The sad story of 2016’s Ghostbusters is one that’s often been discussed. The reboot was plagued with vicious reactions from various corners of the internet right from the beginning and, unfortunately, the film was unable to totally prove its dissenters wrong when it was released in cinemas. Despite making a relatively hefty amount at the box office and earning a cult following, the inflated budget meant that it was viewed as a failure.
So, why did Paul Feig’s Ghostbusters not have the impact it should have? Nobody actually takes the opinions of sexist Twitter trolls seriously, so why did audiences fail to flock to theaters to see Melissa McCarthy, Kristen Wiig, Kate McKinnon and Leslie Jones bust some ghosts? Well, a new look at the situation from Forbes’ movie analyst Scott Mendelson suggests that the blame can be pinned on… Star Wars.
Or, more accurately, the trend for “legacy sequels” or “rebootquels” (ugh) that Star Wars: The Force Awakens is the poster child of this decade (see also: Jurassic World). TFA‘s ginormous success proved that the belated sequel option was the safest way to go, Mendelson argues, as moviegoers liked the combination of something new but also the nostalgia that comes from referencing past movies and following on from them directly.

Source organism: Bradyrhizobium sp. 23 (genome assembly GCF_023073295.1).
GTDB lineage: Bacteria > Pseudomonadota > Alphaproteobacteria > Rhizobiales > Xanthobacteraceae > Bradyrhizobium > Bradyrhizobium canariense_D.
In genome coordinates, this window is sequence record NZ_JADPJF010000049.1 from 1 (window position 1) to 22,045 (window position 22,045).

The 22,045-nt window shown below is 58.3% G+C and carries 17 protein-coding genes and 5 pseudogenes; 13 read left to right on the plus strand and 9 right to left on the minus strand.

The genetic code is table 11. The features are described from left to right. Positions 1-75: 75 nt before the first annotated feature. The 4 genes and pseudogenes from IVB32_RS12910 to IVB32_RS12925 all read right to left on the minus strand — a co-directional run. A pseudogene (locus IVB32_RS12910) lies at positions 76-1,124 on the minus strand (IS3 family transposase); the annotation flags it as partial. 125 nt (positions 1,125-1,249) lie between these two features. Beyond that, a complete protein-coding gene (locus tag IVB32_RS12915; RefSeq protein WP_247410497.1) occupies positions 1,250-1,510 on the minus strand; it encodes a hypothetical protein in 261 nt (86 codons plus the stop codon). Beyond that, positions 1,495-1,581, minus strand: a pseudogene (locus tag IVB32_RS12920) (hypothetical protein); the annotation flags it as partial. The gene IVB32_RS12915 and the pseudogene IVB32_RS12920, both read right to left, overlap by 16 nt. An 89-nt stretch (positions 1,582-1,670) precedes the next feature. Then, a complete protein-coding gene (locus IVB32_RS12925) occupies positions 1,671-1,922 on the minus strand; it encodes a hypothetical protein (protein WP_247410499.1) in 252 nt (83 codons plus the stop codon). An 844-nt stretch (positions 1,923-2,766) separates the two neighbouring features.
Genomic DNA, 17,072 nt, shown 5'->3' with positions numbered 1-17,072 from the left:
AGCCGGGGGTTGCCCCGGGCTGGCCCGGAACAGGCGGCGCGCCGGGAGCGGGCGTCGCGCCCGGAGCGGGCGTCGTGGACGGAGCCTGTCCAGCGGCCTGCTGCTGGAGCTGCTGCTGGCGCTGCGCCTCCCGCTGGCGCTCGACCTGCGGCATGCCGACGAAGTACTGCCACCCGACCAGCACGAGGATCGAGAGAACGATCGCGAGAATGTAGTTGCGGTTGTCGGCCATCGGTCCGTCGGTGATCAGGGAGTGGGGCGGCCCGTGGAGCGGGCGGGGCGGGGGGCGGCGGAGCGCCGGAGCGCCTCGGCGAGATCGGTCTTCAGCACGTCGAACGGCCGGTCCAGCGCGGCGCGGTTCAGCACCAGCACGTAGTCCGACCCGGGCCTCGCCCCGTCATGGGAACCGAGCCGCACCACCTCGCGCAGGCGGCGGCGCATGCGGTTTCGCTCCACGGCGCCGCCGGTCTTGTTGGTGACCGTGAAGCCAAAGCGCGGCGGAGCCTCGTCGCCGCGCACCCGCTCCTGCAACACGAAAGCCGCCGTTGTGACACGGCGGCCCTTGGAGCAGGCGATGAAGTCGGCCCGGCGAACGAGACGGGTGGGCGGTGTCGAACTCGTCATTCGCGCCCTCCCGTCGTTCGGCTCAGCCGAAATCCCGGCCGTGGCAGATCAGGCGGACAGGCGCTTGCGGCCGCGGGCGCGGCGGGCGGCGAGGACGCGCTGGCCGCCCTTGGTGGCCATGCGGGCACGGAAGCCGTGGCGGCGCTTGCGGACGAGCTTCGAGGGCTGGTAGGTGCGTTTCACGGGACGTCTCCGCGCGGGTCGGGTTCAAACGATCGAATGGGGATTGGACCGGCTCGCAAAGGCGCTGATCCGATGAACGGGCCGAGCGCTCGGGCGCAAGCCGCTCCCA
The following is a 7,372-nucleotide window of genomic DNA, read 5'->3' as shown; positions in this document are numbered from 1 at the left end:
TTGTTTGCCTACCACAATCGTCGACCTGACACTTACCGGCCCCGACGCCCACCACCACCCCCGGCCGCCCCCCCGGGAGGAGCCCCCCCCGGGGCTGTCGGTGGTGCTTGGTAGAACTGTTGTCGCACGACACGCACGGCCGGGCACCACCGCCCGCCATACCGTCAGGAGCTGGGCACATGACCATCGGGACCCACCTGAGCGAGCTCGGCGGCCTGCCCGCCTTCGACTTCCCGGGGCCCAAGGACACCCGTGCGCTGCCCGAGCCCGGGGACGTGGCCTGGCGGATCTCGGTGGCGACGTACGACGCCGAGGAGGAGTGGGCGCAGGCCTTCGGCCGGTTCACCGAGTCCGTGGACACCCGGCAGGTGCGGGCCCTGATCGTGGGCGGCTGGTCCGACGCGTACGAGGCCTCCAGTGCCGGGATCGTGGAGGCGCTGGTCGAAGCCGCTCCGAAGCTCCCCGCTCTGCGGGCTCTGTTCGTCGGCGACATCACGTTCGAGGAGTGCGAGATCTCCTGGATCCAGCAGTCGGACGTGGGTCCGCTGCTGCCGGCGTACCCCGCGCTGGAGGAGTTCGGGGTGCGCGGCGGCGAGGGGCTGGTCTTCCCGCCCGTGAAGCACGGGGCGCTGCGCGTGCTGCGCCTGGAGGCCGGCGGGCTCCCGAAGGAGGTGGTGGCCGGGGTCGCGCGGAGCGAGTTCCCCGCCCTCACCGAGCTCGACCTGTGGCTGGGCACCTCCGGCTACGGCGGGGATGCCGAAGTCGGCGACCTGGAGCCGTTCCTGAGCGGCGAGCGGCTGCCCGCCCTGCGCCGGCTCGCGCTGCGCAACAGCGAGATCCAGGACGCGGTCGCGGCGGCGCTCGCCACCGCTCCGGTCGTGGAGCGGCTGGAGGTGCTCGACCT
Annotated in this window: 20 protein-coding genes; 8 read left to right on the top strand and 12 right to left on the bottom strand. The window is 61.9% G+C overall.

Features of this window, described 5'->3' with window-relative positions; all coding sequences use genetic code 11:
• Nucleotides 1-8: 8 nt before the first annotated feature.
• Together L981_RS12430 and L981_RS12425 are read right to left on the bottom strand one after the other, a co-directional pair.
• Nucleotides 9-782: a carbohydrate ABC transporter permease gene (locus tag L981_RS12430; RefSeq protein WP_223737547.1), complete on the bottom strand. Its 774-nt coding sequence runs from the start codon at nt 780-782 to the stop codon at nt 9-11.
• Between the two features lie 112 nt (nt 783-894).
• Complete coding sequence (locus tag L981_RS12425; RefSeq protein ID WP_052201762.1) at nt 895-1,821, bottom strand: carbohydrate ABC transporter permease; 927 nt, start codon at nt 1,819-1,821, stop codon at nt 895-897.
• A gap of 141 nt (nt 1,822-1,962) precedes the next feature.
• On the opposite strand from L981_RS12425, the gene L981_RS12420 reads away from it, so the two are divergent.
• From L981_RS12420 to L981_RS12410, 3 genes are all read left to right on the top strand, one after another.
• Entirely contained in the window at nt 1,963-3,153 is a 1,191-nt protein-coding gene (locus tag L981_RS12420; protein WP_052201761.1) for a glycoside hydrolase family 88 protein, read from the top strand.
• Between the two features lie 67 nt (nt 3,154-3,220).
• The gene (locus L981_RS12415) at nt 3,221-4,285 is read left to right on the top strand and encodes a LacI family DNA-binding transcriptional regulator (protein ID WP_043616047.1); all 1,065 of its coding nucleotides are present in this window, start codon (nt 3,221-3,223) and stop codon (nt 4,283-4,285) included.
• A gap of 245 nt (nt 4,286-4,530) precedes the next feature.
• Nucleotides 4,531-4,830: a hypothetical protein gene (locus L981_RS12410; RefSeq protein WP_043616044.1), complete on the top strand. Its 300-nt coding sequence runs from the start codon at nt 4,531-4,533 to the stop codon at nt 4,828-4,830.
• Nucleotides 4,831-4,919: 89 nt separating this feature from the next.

The all-female Ghostbusters, on the other hand, was a pure remake. It even featured numerous stars of the original movies in different roles. Whether it’s true or not, there’s often the sense that a remake stamps on the memory of the first film rather than giving off the more pleasing feeling of homage and respect that comes from a legacy reboot. This could have fed into audiences’ disinterest in the production.
Forbes’ theory is supported by Sony’s new direction for the franchise, too. Ghostbusters 3 is all about the nostalgia, with Jason – son of Ivan – Reitman directing and Dan Aykroyd, Bill Murray and Ernie Hudson rumored to return to pass the torch – well, proton pack – to a new generation. We’ll have to see if this upcoming effort ends up performing better than Feig’s work, but if it doesn’t, it’ll seem that the real reason 2016’s Ghostbusters flopped is because people just aren’t interested in more of the franchise.